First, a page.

Introduction To Alternate Tunings

author: mtowenby date: 08/02/2010 category: guitar techniques
rating: 9.2 / votes: 6 
First of all, let me state I'm in no way an expert on Alternate Tunings...or for that matter, much of anything. However, I've seen too many examples here that are either not in the correct tuning, or, if they are, too many responses asking, "What is XYZ tuning?" As I said in the Summary, there are TONS of alternate tunings. Most people are familiar with Drop D and tuning down a half or whole step. You may have even heard of "DADGAD" (otherwise known as "Modal D Tuning), or even Double-Drop D (DADGBD). What if I told you there are about SIXTY alternate tunings? You'd probably have the same reaction I did... I won't list all of these, but I will list some. Further, I'll point you in the right direction to find more complete explanations, as well as a host of other tunings...for FREE. ;) Of course, there are some very good publications commercially available. But, why pay for something that's available at no charge? If you find one that's better than what I've found, or any other source, please let me know. Before we delve into alternate tunings, let's look the progression I've seen in Standard Tuning to, "Time For Me to Fly," by REO Speedwagon. Great song, btw. D G A D Sounds pretty good, right? Now, listen to the recording. Correct key, but the guitar sounds much fuller and richer, right? So, how'd he do it? He was tuned to Open D...a variant of DADGAD tuning. Open D's tuning is DADF#AD. Using your tuner, lower your 6th (low E), 3rd, 2nd, and 1st strings to D, F#, A, and D respectively. Are the notes of the tuning familiar? They should be; they're the notes of the Dmaj triad (D, F#, A). Strum all the open strings and you're playing a 6 string Dmaj chord. The six string chord (and lower octave) adds a lot of fullness and depth. OK...so what about the rest of the song? You tried fretting the other chords and they sounded terrible, right? Since you've changed the tuning, now you have to build the chords. Further, the G is really a Gadd9 and the A is an Aadd4. Yet, like the open Dmaj, these are simple: Gadd9 5x5500 Aadd4 7x7700 Add one more chord that closes out the phrases in the verses, Gadd9/D, and you have the entire song. Again, the tuning makes it simple: Gadd9/D 020100 Now compare the full sound you get with Open D compared to Standard...Open D sounds much better...full and rich. The open treble strings serve as "drones" common to all the chords. Here are a few other common tunings: Open C: CGCGCE (you guessed it, strumming the open strings produces a Cmaj chord) Open G: DGDGBD (ditto for a Gmaj) Open A: EAC#EAE (ditto for an Amaj) Here's a link to a free 96 page PDF written by Bill Sethares. He explores these, as well as over 30 other tunings in great detail. He also includes chords for each tuning, as well as instructions on how to find chords in each tuning. Here's a link to the Sound Thinking Chord Finder. It includes about 60 alternate tunings, tunings for various instruments, an interactive chord finder, and many other neat features. Again, it's FREE! As you can see, one lesson covering all of these tunings would be REALLY LONG. By using a practical example, I think most people can see the value of exploring alternate tunings on their own. Besides, you won't learn this by reading...you'll learn by trying these tunings and applying them. Hope this helps!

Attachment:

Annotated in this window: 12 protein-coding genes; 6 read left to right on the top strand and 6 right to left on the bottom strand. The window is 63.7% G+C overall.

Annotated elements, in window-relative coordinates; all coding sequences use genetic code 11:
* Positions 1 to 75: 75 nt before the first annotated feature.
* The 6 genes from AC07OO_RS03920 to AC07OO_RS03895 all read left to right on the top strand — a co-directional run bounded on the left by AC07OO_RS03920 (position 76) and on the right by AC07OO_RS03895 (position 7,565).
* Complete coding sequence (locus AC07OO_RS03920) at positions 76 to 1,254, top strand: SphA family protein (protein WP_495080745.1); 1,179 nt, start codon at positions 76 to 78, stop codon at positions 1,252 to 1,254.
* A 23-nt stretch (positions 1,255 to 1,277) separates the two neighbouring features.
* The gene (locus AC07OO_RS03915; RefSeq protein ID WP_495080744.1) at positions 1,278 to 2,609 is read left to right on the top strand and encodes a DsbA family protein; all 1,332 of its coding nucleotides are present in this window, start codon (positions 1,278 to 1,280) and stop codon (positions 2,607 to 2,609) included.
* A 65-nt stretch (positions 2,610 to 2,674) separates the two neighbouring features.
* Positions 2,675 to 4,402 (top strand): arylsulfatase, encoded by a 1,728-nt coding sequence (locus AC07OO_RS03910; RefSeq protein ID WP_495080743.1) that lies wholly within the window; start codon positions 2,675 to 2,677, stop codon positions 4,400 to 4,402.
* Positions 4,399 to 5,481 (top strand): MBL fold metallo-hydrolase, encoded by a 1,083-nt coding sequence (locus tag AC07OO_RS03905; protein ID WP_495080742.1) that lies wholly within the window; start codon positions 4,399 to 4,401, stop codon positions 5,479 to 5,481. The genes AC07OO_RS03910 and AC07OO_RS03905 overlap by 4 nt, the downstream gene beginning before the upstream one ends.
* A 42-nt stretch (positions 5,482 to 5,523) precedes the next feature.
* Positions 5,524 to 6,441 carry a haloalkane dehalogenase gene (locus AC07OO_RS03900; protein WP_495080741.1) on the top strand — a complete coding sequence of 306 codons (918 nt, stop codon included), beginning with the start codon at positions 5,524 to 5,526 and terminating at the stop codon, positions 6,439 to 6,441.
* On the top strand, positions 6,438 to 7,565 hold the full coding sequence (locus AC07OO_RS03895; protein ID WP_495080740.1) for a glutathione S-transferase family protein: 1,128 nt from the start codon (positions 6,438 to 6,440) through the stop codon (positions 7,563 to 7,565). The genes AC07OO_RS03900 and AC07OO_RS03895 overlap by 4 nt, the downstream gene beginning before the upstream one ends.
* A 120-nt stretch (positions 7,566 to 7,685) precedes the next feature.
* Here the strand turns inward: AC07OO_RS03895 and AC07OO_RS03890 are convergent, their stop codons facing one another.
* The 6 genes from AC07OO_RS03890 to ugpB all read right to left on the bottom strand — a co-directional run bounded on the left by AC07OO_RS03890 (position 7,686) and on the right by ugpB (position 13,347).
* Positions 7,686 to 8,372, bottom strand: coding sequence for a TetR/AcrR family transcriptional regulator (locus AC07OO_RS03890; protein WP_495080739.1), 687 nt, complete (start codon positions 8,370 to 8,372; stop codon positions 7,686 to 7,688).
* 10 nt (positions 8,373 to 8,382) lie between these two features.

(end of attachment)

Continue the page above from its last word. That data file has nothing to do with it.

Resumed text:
More mtowenby lessons:
+ Another Combined Warmp-up Excercise For Learning The Fretboard For Beginners 11/08/2010
+ Warm-Up Excercises To Learn The Fretboard Bass Lessons 01/11/2010
+ Stretching And Warm-Up Excercises Bass Lessons 01/04/2010
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